Students craft their own bright future

THE phrase connecting clouds to silver linings might be well applied to ‘Liminal’, the exhibition showcasing work by degree students of the Crawford College of Art and Design.

Diverse, electric and brimming with talent and creativity, the exhibition extends through the entire college building on Sharman Crawford Street. From the superb 128-page catalogue, to the installation and display of work by 48 students, this is the best degree show at the college in years.

The cloud may be austerity and high unemployment; but the silver lining is evident in the number of talented students who have opted for third-level education.

While many of the graduates in ‘Liminal’ are Irish, there is also a healthy percentage of students from other European countries, resulting in a new infusion, and exchange, of ideas and creative energy. Students have been encouraged to develop their own visual languages and give free rein to their imagination. This results in a freedom of expression, for example in Gerard Sexton’s paintings of archetypal monsters, or in William Scobie’s homage to constructivism and pop art. There is zest and humour in Mary O’Mahony’s amazing ‘Mega Bubbles’; presented both as large coloured balls suspended in the gallery space and also in a series of videos showing the travels, and travails, of those same playful creations.

Traditional media of painting and drawing are given new life in the work of Cecilia Lubberink, who combines reality, dreams and memory in powerful monochrome images, and in the small intense portraits of Estera Mianowska. Painting is also the preferred medium in Diarmaid O’Sullivan’s neat unframed panels, and in Helen O’Donovan’s superbly rendered blurred images of everyday objects such as a bathroom washbasin.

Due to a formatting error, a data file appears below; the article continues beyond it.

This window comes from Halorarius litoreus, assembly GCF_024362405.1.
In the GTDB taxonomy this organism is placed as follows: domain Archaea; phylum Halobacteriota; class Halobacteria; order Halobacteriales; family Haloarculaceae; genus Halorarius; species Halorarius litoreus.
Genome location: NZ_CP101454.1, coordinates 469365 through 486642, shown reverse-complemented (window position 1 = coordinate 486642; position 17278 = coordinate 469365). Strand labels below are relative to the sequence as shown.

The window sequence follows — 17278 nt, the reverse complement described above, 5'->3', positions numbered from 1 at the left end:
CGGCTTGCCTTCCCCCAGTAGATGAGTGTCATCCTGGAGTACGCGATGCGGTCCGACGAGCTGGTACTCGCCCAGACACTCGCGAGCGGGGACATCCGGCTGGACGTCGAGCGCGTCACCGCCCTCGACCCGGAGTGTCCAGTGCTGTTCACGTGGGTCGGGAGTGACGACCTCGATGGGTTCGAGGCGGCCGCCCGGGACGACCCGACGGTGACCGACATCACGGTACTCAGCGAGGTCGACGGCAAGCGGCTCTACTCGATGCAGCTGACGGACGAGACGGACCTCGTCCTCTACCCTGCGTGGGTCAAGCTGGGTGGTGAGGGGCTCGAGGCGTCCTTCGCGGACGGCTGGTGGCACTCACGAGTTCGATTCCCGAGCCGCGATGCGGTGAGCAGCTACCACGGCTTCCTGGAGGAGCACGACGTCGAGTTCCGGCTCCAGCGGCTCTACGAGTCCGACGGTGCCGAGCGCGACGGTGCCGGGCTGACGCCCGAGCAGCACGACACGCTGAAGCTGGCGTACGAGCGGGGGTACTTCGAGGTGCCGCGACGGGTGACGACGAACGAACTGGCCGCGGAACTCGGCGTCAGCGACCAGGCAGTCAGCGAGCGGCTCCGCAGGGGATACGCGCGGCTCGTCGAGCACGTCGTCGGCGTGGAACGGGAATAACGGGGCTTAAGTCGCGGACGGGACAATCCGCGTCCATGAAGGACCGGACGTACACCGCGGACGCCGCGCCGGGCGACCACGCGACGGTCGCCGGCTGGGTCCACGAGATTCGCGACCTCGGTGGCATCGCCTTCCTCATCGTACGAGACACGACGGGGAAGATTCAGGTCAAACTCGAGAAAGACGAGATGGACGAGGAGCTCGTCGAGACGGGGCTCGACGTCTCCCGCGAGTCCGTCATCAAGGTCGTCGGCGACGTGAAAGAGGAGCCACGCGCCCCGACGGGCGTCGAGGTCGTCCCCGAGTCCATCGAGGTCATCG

Joe Butler’s paintings of the interior of the Crawford Art Gallery are a homage by one artist to painters and sculptors of the past, but are also atmospheric. A small watercolour image of a Garda investigating a crime scene, where a body may have been buried in a field, underscores the sinister feeling in John Dwyer’s moody landscape paintings of woodlands.

A fine sensibility is revealed in the delicate watercolours of Anna Giertz, and in the drawings of Sinead O’Neill, who extends a motif of plaited hair around the wall of the gallery space; a motif echoed in the endless furry tail in the artist’s illustrated book created by Emma Glynn.

The exhibition is interspersed with installations, such as Amber Broughton’s suspended white sheets, emblazoned with a small drawings, while, inspired by the art of Marina Abramovic, Laura Perrem reveals a degree of protection of the individual’s private consciousness, in her work ‘Keeping myself to myself’.

This multi-media approach is echoed in the installation created by Gary Murphy, that includes a large stringed musical instrument crafted using a large polished slab of wood and videos of Murphy’s performance work.

The sculpture installation by Bénédicte Coleman is a tour-de-force of three-dimensional modelling, using discarded air conditioning filters to create fantastic tendrils that writhe through space.

The exhibition extends to ceramics, notably Siobhain Steele’s cylindrical slip-cast decorative/functional objects. Along with the art students’ degree show at Sharman Crawford Street, the CIT graphic design students are presenting their degree show at the Bishopstown campus, and students of architecture at the nearby Architecture Factory, in the former TYCO factory. Until Saturday, June 15.

— Peter Murray

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